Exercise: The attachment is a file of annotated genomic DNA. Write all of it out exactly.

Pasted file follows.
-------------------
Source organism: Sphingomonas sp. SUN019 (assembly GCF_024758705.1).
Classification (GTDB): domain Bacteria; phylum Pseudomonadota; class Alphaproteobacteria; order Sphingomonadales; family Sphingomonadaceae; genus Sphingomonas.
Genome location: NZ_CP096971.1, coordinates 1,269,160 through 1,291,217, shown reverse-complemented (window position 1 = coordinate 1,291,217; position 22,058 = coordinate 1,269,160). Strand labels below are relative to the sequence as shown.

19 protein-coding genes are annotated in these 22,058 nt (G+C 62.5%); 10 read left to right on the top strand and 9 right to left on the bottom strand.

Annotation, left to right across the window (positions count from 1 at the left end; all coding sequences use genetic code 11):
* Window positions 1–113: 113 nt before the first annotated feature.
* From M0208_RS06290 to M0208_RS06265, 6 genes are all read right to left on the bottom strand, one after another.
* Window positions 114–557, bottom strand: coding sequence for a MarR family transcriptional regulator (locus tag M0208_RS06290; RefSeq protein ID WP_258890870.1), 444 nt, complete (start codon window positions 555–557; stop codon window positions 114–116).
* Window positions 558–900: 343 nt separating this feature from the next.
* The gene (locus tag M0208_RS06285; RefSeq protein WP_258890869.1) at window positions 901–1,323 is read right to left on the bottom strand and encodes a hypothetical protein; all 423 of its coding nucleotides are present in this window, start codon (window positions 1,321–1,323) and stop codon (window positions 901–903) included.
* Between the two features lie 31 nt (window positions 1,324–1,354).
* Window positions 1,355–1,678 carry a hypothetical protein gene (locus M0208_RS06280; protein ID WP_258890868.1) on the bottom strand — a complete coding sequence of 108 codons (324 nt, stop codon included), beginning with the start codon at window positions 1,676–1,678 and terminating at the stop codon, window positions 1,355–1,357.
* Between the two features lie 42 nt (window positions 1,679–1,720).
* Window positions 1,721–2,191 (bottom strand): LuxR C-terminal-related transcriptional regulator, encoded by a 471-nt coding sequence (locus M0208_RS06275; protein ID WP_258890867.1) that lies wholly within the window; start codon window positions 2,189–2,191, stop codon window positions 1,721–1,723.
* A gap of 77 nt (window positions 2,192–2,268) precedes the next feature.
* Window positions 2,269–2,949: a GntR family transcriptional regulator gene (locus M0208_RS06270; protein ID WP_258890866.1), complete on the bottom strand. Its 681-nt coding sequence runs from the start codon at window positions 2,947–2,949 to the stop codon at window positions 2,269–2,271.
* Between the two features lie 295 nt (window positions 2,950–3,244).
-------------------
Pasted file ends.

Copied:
Source organism: Sphingomonas sp. SUN019 (assembly GCF_024758705.1).
Classification (GTDB): domain Bacteria; phylum Pseudomonadota; class Alphaproteobacteria; order Sphingomonadales; family Sphingomonadaceae; genus Sphingomonas.
Genome location: NZ_CP096971.1, coordinates 1,269,160 through 1,291,217, shown reverse-complemented (window position 1 = coordinate 1,291,217; position 22,058 = coordinate 1,269,160). Strand labels below are relative to the sequence as shown.

19 protein-coding genes are annotated in these 22,058 nt (G+C 62.5%); 10 read left to right on the top strand and 9 right to left on the bottom strand.

Annotation, left to right across the window (positions count from 1 at the left end; all coding sequences use genetic code 11):
* Window positions 1–113: 113 nt before the first annotated feature.
* From M0208_RS06290 to M0208_RS06265, 6 genes are all read right to left on the bottom strand, one after another.
* Window positions 114–557, bottom strand: coding sequence for a MarR family transcriptional regulator (locus tag M0208_RS06290; RefSeq protein ID WP_258890870.1), 444 nt, complete (start codon window positions 555–557; stop codon window positions 114–116).
* Window positions 558–900: 343 nt separating this feature from the next.
* The gene (locus tag M0208_RS06285; RefSeq protein WP_258890869.1) at window positions 901–1,323 is read right to left on the bottom strand and encodes a hypothetical protein; all 423 of its coding nucleotides are present in this window, start codon (window positions 1,321–1,323) and stop codon (window positions 901–903) included.
* Between the two features lie 31 nt (window positions 1,324–1,354).
* Window positions 1,355–1,678 carry a hypothetical protein gene (locus M0208_RS06280; protein ID WP_258890868.1) on the bottom strand — a complete coding sequence of 108 codons (324 nt, stop codon included), beginning with the start codon at window positions 1,676–1,678 and terminating at the stop codon, window positions 1,355–1,357.
* Between the two features lie 42 nt (window positions 1,679–1,720).
* Window positions 1,721–2,191 (bottom strand): LuxR C-terminal-related transcriptional regulator, encoded by a 471-nt coding sequence (locus M0208_RS06275; protein ID WP_258890867.1) that lies wholly within the window; start codon window positions 2,189–2,191, stop codon window positions 1,721–1,723.
* A gap of 77 nt (window positions 2,192–2,268) precedes the next feature.
* Window positions 2,269–2,949: a GntR family transcriptional regulator gene (locus M0208_RS06270; protein ID WP_258890866.1), complete on the bottom strand. Its 681-nt coding sequence runs from the start codon at window positions 2,947–2,949 to the stop codon at window positions 2,269–2,271.
* Between the two features lie 295 nt (window positions 2,950–3,244).